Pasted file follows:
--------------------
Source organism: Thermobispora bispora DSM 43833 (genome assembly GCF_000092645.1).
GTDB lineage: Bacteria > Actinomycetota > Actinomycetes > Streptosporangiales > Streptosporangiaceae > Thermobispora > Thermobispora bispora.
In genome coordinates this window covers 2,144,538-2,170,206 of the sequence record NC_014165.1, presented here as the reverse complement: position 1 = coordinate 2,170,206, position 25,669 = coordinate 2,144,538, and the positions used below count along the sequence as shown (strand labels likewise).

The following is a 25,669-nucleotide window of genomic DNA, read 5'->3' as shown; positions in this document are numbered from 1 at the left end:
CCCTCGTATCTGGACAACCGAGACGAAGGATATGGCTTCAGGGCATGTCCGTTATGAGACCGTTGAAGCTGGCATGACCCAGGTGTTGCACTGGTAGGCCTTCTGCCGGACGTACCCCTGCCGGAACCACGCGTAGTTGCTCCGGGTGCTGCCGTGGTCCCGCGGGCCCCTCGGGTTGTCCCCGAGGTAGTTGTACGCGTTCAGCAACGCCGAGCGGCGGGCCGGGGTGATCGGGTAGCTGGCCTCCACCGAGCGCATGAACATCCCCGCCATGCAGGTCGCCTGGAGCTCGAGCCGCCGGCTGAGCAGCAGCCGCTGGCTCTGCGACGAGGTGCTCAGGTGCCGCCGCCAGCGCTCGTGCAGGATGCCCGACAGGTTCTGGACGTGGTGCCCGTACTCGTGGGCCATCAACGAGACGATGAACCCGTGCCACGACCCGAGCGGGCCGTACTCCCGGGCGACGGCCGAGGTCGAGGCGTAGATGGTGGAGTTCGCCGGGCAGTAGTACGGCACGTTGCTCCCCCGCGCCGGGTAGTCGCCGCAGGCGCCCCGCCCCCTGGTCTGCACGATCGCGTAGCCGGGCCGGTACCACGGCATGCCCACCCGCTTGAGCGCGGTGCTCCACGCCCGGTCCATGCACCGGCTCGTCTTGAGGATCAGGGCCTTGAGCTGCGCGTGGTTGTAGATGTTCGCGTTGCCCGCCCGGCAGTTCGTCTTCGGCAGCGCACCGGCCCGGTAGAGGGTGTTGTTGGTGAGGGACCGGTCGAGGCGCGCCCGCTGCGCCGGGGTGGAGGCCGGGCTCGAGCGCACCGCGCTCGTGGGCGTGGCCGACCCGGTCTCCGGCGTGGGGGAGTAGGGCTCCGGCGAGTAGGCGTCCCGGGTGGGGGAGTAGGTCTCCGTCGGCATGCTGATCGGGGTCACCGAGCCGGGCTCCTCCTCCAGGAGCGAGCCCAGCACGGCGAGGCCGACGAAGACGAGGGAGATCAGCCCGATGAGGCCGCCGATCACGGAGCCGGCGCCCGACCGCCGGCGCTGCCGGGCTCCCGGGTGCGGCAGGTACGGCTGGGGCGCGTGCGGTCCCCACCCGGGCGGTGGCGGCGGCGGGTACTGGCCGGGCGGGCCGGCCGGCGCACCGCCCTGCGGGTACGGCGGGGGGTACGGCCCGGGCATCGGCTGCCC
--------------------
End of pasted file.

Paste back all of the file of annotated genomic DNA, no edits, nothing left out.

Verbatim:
Source organism: Thermobispora bispora DSM 43833 (genome assembly GCF_000092645.1).
GTDB lineage: Bacteria > Actinomycetota > Actinomycetes > Streptosporangiales > Streptosporangiaceae > Thermobispora > Thermobispora bispora.
In genome coordinates this window covers 2,144,538-2,170,206 of the sequence record NC_014165.1, presented here as the reverse complement: position 1 = coordinate 2,170,206, position 25,669 = coordinate 2,144,538, and the positions used below count along the sequence as shown (strand labels likewise).

The following is a 25,669-nucleotide window of genomic DNA, read 5'->3' as shown; positions in this document are numbered from 1 at the left end:
CCCTCGTATCTGGACAACCGAGACGAAGGATATGGCTTCAGGGCATGTCCGTTATGAGACCGTTGAAGCTGGCATGACCCAGGTGTTGCACTGGTAGGCCTTCTGCCGGACGTACCCCTGCCGGAACCACGCGTAGTTGCTCCGGGTGCTGCCGTGGTCCCGCGGGCCCCTCGGGTTGTCCCCGAGGTAGTTGTACGCGTTCAGCAACGCCGAGCGGCGGGCCGGGGTGATCGGGTAGCTGGCCTCCACCGAGCGCATGAACATCCCCGCCATGCAGGTCGCCTGGAGCTCGAGCCGCCGGCTGAGCAGCAGCCGCTGGCTCTGCGACGAGGTGCTCAGGTGCCGCCGCCAGCGCTCGTGCAGGATGCCCGACAGGTTCTGGACGTGGTGCCCGTACTCGTGGGCCATCAACGAGACGATGAACCCGTGCCACGACCCGAGCGGGCCGTACTCCCGGGCGACGGCCGAGGTCGAGGCGTAGATGGTGGAGTTCGCCGGGCAGTAGTACGGCACGTTGCTCCCCCGCGCCGGGTAGTCGCCGCAGGCGCCCCGCCCCCTGGTCTGCACGATCGCGTAGCCGGGCCGGTACCACGGCATGCCCACCCGCTTGAGCGCGGTGCTCCACGCCCGGTCCATGCACCGGCTCGTCTTGAGGATCAGGGCCTTGAGCTGCGCGTGGTTGTAGATGTTCGCGTTGCCCGCCCGGCAGTTCGTCTTCGGCAGCGCACCGGCCCGGTAGAGGGTGTTGTTGGTGAGGGACCGGTCGAGGCGCGCCCGCTGCGCCGGGGTGGAGGCCGGGCTCGAGCGCACCGCGCTCGTGGGCGTGGCCGACCCGGTCTCCGGCGTGGGGGAGTAGGGCTCCGGCGAGTAGGCGTCCCGGGTGGGGGAGTAGGTCTCCGTCGGCATGCTGATCGGGGTCACCGAGCCGGGCTCCTCCTCCAGGAGCGAGCCCAGCACGGCGAGGCCGACGAAGACGAGGGAGATCAGCCCGATGAGGCCGCCGATCACGGAGCCGGCGCCCGACCGCCGGCGCTGCCGGGCTCCCGGGTGCGGCAGGTACGGCTGGGGCGCGTGCGGTCCCCACCCGGGCGGTGGCGGCGGCGGGTACTGGCCGGGCGGGCCGGCCGGCGCACCGCCCTGCGGGTACGGCGGGGGGTACGGCCCGGGCATCGGCTGCCC